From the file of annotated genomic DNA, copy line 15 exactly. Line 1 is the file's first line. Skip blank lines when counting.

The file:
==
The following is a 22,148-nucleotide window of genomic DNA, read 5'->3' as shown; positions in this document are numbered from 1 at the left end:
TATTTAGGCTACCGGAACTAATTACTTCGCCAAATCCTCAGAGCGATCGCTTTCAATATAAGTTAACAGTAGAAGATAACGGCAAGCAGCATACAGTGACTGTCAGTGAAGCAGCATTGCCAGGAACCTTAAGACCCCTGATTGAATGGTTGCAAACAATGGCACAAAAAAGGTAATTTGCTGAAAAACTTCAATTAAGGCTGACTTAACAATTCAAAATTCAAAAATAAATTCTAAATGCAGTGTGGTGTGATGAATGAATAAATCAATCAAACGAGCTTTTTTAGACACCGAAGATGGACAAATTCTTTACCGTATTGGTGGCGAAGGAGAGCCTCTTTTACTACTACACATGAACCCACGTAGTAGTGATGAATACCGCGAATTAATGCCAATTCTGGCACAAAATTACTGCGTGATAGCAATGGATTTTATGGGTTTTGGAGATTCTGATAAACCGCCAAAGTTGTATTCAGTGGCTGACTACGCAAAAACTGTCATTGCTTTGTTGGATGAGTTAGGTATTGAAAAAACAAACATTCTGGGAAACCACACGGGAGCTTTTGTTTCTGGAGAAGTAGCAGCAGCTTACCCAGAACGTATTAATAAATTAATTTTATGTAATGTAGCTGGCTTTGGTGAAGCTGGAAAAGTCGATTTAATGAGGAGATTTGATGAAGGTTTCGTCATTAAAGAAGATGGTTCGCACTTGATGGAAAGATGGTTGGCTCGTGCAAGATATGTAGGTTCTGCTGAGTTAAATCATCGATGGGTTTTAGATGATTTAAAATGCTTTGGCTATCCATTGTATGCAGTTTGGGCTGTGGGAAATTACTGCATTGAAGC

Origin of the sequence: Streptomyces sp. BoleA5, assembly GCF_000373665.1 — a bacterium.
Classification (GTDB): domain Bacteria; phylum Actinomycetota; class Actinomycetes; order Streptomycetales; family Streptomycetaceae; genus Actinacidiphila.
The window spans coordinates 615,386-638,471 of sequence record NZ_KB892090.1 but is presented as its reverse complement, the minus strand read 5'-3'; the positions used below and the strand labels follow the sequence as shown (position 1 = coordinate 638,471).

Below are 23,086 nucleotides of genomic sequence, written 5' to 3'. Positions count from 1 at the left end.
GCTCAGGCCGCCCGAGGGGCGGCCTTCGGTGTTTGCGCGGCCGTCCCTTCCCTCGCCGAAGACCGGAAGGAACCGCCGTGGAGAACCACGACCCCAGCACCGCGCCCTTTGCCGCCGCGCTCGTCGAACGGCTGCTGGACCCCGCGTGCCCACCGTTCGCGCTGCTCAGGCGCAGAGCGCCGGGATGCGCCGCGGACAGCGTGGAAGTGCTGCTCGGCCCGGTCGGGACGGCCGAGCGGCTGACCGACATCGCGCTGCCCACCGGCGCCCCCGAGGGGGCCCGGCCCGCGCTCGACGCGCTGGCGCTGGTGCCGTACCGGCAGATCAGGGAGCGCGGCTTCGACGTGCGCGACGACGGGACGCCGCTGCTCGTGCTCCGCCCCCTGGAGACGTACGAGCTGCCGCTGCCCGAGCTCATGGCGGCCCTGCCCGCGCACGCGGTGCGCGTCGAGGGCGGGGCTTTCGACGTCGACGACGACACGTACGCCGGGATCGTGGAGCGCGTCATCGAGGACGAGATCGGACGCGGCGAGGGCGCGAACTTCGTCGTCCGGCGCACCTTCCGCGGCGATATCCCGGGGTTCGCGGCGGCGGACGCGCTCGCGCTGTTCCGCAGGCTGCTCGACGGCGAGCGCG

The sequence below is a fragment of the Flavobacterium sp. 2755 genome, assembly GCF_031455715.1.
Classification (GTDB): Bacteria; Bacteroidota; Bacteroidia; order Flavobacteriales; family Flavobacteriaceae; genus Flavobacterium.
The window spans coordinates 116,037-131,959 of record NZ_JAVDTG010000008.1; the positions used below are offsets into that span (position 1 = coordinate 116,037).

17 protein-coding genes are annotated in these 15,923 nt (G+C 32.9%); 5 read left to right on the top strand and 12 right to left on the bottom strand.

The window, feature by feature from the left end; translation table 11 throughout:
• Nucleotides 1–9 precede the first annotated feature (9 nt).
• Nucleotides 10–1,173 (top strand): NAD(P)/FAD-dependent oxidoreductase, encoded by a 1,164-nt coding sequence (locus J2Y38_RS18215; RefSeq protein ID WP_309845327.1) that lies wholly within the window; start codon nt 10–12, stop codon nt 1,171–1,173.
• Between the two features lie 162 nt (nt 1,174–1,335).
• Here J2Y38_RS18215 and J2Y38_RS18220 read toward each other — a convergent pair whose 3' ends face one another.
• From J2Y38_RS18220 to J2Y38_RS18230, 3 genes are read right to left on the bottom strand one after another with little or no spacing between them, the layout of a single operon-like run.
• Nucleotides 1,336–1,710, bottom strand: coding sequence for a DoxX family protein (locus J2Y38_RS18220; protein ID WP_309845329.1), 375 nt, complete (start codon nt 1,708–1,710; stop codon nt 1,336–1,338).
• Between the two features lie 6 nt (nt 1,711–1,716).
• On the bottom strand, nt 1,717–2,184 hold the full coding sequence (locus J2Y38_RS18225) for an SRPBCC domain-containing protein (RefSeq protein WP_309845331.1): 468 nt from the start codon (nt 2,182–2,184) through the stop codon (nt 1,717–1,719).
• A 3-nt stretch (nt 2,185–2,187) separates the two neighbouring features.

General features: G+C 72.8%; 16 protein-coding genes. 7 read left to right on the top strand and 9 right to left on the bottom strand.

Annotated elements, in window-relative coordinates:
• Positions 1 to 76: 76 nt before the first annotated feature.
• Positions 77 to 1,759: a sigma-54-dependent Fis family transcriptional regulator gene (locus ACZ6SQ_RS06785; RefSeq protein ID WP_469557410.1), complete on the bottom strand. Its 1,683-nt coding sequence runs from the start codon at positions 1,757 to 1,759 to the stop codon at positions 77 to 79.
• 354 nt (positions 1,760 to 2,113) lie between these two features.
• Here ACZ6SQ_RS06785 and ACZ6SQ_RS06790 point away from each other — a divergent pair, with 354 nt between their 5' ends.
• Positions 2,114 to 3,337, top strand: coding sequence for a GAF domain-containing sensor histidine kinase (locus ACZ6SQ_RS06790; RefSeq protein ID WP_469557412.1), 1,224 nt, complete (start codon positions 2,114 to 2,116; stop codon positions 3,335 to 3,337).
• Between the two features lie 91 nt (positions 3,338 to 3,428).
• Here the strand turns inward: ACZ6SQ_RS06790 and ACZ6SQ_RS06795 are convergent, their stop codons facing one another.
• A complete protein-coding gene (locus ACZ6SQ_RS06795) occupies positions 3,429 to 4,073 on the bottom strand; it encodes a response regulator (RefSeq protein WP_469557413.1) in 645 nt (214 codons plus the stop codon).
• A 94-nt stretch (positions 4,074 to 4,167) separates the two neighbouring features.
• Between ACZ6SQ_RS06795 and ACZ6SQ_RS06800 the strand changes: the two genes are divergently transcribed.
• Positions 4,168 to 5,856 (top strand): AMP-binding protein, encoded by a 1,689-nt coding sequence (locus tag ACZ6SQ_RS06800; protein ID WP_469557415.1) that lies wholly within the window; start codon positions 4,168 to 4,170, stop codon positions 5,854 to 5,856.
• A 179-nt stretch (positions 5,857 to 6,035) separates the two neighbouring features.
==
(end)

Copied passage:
• Between the two features lie 162 nt (nt 1,174–1,335).